Schütte says this allows the technology to be more individualized and accurate. “You can pick up compensation patterns at the hips, but if you were to do that with the feet or your shins, you would lose a lot of information about how things actually work. your body reacting to running: the speed, the incline, the shoes you’re running in, things like that.”

The Runeasi Test and Results

I was ready to put this system to the test. Setup took just a few taps on Giordano’s tablet, and we headed to New York’s Central Park with nothing but a tablet and my running gear to take an initial measurement. The belt didn’t bother me at all once I tied it around my waist, and I took off through the Central Park Loop for a brisk five-minute jog. There is no special protocol to follow to collect the data, so I ran just like any other day. My hamstring didn’t bother me at all, which made me curious about what exactly I could learn once the Runeasi software was up and running.

I finished and Giordano started the program. The system took just a few minutes to crunch the data and return a personalized report, complete with scores and feedback for each of the three parameters and a larger, overarching recommendation for next steps to improve my runs.


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Overall, Giordano told me I was running well. The overall scores were good, all in the ‘green’, meaning I’m in pretty good shape form-wise. But that doesn’t mean there weren’t areas for improvement, and there was one important takeaway from the test: Runeasi knew I had a left leg injury and what imbalances in my stride needed to be compensated. That seemed remarkable to me: even after months of PT and a sense of balance, this little sensor immediately knew my injury history.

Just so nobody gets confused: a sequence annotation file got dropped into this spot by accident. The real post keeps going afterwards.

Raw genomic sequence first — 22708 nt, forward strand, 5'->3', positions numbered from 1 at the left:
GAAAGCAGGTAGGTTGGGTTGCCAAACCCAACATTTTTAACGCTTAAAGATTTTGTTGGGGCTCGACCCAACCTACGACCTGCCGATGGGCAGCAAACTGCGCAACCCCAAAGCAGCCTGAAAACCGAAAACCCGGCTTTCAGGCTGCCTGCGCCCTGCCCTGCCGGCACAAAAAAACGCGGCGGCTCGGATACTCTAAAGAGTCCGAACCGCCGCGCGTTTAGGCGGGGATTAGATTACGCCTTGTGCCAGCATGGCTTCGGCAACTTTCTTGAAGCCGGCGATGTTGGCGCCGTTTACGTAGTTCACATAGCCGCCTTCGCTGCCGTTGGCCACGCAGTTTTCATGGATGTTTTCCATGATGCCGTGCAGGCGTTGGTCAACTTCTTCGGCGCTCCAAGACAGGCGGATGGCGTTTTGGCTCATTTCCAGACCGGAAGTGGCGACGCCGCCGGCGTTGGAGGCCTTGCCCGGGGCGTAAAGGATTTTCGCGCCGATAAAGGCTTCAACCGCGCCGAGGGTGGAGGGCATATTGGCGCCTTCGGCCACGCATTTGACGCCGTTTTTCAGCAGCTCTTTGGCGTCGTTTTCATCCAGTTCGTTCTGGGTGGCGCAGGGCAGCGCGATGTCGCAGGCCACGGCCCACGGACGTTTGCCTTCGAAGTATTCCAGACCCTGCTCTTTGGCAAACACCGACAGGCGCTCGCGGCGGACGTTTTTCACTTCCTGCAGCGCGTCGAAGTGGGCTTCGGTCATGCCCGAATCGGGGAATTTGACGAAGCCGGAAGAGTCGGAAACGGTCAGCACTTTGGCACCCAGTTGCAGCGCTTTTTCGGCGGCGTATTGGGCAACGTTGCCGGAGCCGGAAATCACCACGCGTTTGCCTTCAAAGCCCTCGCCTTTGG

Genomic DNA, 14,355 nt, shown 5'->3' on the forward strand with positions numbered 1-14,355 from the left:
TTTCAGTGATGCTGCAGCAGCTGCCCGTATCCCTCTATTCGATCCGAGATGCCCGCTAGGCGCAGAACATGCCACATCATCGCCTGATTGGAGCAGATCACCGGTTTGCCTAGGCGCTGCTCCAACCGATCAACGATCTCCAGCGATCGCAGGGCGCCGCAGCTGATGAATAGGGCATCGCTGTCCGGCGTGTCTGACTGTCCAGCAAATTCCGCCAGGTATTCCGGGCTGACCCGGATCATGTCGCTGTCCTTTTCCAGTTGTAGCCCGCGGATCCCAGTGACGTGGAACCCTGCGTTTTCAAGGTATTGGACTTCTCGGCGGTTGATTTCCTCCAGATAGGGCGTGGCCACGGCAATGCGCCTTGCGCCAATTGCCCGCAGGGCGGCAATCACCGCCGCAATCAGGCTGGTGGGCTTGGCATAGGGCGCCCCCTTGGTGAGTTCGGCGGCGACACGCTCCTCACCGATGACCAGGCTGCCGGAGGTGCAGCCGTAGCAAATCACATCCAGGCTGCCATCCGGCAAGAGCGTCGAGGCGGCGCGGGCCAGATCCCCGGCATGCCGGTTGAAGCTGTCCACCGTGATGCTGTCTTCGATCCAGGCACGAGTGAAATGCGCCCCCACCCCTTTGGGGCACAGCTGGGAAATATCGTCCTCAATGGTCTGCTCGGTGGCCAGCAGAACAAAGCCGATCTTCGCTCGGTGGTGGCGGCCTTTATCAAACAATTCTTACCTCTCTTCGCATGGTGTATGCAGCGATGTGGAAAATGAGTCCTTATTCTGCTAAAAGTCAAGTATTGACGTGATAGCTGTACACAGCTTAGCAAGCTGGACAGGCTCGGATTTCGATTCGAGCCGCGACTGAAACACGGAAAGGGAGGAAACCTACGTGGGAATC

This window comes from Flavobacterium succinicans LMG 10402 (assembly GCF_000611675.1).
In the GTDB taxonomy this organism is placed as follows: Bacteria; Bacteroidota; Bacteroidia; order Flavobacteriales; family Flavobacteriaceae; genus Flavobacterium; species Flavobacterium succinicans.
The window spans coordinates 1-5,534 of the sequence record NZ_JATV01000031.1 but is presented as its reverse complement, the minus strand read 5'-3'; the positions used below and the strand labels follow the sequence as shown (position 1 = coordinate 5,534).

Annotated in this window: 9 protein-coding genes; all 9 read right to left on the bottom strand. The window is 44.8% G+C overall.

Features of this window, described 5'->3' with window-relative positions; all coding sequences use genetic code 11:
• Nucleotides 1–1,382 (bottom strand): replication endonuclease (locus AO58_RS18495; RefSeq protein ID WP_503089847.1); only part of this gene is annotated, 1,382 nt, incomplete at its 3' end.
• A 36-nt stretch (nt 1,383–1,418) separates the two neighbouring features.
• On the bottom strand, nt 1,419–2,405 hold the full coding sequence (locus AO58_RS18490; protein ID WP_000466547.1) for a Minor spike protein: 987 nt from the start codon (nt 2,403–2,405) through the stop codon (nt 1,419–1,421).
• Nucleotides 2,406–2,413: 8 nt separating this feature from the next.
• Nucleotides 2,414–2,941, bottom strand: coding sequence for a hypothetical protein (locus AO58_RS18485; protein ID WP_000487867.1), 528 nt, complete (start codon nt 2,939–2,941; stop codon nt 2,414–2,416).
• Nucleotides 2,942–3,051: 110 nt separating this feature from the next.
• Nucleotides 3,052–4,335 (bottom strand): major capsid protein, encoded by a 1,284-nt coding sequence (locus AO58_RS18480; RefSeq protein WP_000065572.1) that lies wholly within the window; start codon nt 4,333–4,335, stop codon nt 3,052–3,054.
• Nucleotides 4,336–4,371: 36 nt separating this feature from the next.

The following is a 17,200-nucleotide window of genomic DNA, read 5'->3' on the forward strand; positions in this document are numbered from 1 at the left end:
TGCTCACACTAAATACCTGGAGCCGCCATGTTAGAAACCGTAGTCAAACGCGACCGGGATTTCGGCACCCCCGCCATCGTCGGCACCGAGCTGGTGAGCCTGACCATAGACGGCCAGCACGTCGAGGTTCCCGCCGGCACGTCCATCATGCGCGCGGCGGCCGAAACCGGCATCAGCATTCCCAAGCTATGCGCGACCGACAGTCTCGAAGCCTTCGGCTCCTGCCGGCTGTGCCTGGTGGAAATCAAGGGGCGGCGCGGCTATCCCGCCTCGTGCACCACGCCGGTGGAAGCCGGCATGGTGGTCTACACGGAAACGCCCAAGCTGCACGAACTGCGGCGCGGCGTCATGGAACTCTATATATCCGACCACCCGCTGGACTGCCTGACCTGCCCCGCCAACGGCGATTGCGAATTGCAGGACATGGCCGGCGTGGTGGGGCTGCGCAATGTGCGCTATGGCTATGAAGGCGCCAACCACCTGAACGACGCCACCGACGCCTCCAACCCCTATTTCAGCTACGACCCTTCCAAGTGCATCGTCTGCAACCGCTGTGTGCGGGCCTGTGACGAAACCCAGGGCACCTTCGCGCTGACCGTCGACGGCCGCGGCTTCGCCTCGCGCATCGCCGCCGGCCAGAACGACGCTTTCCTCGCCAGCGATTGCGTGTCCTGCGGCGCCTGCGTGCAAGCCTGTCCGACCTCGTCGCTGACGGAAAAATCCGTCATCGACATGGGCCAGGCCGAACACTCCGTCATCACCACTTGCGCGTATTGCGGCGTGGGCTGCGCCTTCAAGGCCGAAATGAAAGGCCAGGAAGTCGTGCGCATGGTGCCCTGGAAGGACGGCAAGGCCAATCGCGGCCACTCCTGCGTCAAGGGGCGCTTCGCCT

Even better, the system provided Giordano with a series of exercises that I could do to help combat that compensation and build strength so that my body can better handle the forces on the ground. We went through those moves right away – and I’m incorporating them into my routine so I can hit the ground even stronger than before.

The leg strengthening exercises

Bodyweight Squat Drop

3 sets of 10 to 15 reps

How to do that:

  • Start with your feet slightly wider than shoulder-width apart.
  • Raise your arms above your head and stand on your toes. Hold this position for a while.
  • Explode down, land on your heels and descend into a squat. Shoot your arms behind you to emphasize the movement.

Box Get out

3 sets of 10 to 15 reps

How to do that:

  • Start standing with both feet on a box, close to the edge or with your toes just outside the edge.
  • Step off the box with one foot and step forward, keeping your balance on your other planted leg.
  • Lean your torso forward so that your other foot comes off the box so that you land softly with both feet on the ground. Bend your knees to descend into a squat position to absorb the shock. You can raise your hand to help coordinate this movement.
  • Get up again.

Rearfoot raised split squat jump

3 sets of 10 to 15 reps

How to do that:

  • Start with one foot behind you on a bench or platform. Stand in a position with your front knee at a 90-degree angle. You should aim to keep your shin close to a vertical shin relative to the floor. Your weight should rest in the center of your foot, rather than on your toes or heels.
  • Press your front foot off the floor and jump off the floor, pushing your knee up and cycling your arms like a runner. Keep your back foot on the bench.
  • Land softly, with your weight in the center of the foot to absorb the shock.
Portrait photo of Brett Williams, NASM

Brett Williams, fitness editor at Men’s Health, is a NASM-CPT certified trainer and former professional football player and tech reporter who divides his training time between strength and conditioning, martial arts and running. You can find his work elsewhere at Mashable, Thrillist, and other outlets.